Both attention deficit hyperactivity disorder (ADHD) and a nonverbal learning disability (NVLD) are life long neurobiological challenges. ADHD was first formally recognized as a disorder by the American Psychiatric Association (APA) in the 1960’s. Today, ADHD is one of the most commonly diagnosed and perhaps over diagnosed childhood and adolescent disorders. In contrast, NVLD has yet to be formally recognized and is generally overlooked, underdiagnosed, and misunderstood. Moreover, NVLD is frequently mistaken for ADHD.
Risks of Misidentifying NVLD and ADHD
One of the key dangers of misidentifying mental health disorders is the distress it can cause the individual and their family. A lack of proper identification can result in unrealistic demands, expectations and overestimations of the individual’s ability. Subsequent self esteem and self confidence issues, social and emotional concerns, as well as academic struggles and frustrations can give rise to a lifetime of challenges.
Wrongful pharmaceutical treatment is another risk that improper identification can cause. Although ADHD can and does commonly coexist with NVLD, ADHD intervention and pharmacological treatment is usually ineffective for the management of NVLD symptoms. Increasing the dosage of the ADHD medication or changing the medication will have little or no impact on the challenges that NVLD presents and can lead to adverse effects.
Part of the reason for the confusion is because these two conditions share many of the same symptomatology, even though the underlying foundation of the symptoms differ. Since ADHD symptoms are more commonly recognized and understood, it is not surprising that at first glance individuals with NVLD can be misidentified as having ADHD.
Some of the shared observable symptoms include:
- Excessive talking
- Interrupting people/Impulsivity
- Poor interpersonal skills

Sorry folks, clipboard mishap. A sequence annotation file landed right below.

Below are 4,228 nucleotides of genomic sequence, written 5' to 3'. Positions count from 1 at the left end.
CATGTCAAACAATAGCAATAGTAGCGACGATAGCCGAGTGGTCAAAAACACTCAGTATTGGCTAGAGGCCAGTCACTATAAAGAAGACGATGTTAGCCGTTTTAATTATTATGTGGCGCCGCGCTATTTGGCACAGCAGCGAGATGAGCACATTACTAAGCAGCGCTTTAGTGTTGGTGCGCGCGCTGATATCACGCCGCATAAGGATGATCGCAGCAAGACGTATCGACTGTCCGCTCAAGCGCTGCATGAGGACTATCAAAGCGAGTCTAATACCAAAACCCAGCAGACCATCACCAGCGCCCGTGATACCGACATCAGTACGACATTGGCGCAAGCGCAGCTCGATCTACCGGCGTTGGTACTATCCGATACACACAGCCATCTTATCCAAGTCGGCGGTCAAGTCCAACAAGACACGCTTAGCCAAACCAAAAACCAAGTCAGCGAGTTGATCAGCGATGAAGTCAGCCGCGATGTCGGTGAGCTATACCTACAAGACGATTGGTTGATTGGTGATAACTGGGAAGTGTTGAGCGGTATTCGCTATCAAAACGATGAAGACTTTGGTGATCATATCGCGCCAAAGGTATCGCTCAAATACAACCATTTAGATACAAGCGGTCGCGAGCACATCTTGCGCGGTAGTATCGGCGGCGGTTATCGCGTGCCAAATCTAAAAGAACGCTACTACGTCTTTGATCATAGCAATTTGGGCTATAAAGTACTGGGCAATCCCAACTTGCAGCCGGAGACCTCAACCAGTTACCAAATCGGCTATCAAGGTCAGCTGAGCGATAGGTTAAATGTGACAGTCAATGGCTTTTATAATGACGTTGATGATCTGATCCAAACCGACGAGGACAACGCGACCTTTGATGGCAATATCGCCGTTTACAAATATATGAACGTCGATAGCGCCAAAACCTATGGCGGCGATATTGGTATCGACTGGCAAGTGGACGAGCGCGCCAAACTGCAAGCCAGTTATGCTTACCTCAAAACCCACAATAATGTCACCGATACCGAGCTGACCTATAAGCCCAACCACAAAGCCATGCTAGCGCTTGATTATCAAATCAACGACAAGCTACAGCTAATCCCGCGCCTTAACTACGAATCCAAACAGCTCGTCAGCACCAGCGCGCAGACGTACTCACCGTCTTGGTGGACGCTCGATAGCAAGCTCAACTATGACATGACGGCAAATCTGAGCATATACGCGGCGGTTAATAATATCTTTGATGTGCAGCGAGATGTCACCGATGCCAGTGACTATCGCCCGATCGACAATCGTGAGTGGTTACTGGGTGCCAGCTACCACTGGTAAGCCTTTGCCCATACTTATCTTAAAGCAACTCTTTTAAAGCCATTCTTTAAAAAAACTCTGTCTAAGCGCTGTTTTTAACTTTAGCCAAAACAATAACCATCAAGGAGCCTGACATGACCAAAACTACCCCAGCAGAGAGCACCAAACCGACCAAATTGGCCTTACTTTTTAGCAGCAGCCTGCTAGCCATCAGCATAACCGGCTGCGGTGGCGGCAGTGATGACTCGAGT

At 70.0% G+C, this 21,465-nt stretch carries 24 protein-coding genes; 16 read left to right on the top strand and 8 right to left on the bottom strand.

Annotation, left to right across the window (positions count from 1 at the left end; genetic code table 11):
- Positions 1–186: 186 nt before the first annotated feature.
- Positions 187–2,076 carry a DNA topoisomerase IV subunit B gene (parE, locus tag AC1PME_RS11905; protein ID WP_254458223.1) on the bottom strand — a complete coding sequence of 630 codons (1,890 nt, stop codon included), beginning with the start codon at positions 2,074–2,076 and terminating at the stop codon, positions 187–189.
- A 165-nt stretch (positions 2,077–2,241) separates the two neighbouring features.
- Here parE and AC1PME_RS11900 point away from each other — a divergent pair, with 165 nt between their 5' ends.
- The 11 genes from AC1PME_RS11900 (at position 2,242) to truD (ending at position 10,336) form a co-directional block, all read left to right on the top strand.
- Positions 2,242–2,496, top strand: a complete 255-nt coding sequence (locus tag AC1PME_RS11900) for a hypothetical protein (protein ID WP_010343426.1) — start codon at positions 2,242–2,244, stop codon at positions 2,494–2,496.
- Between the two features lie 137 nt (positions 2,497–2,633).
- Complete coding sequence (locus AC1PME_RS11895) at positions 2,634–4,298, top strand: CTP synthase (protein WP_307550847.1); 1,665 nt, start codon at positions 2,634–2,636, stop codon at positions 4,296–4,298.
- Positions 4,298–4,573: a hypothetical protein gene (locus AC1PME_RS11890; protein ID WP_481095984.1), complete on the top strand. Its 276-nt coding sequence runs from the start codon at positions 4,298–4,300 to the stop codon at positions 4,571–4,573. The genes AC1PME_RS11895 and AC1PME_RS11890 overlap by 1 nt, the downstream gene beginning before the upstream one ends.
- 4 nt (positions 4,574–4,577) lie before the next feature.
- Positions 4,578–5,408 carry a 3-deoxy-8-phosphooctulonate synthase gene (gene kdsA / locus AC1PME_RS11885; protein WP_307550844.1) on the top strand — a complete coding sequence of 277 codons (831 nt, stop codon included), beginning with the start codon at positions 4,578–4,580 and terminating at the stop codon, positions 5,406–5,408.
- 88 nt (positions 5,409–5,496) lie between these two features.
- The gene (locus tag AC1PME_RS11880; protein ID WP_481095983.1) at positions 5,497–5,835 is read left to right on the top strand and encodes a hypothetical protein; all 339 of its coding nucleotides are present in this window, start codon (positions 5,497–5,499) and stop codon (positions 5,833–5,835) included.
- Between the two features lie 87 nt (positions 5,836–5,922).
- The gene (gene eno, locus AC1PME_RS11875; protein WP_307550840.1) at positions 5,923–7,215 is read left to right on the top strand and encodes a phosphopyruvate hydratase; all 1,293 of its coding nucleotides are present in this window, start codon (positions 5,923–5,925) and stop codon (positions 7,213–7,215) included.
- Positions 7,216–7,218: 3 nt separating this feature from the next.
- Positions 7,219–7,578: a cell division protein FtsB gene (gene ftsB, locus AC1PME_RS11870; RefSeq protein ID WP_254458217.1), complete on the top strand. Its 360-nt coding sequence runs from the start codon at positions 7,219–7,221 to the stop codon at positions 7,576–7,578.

- Difficulty with peers
- Difficulty with problem solving
- Poor organization skills
- Poor time management skills
- Inattentive, forgetful and easily distracted
- Requires extra time to complete tasks
- Does not follow through or complete tasks
- Trouble with transitions
- Inflexible and rigid
- Extreme behavioral issues/emotional dysregulation
- Argumentative and oppositional
- Academic performance inconsistent
So what can be done to ensure an accurate diagnosis of NVLD?
The first step is to consult with a neuropsychologist who has expertise in ADHD, NVLD and other learning disabilities and who can differentiate between possible disorders. A detailed history of the individual’s development, socio emotional well-being, and academic performances must be taken. Just as important, specific information regarding the individual’s fine and gross motor abilities, interpersonal and visual spatial skills should also be collected.
The neuropsychological battery of tests must consist of a cognitive evaluation (such as Wechsler Intelligence Tests), academic testing and visual spatial/perceptual measures. Individuals with NVLD typically score significantly higher on verbal measures as compared to nonverbal measures and delays in reading accuracy, reading comprehension, written expression and/or mathematics are characteristic and usually become apparent in the upper elementary grade levels. Finally, it is important to understand that an ADHD diagnosis should never be made solely on information gathered from subjective measures of attention (such as rating scales), as this can give rise to a false positive ADHD diagnosis (for the reasons mentioned above), but must also include data from other tests, including objective measures of attention (such as the Test of Everyday Attention).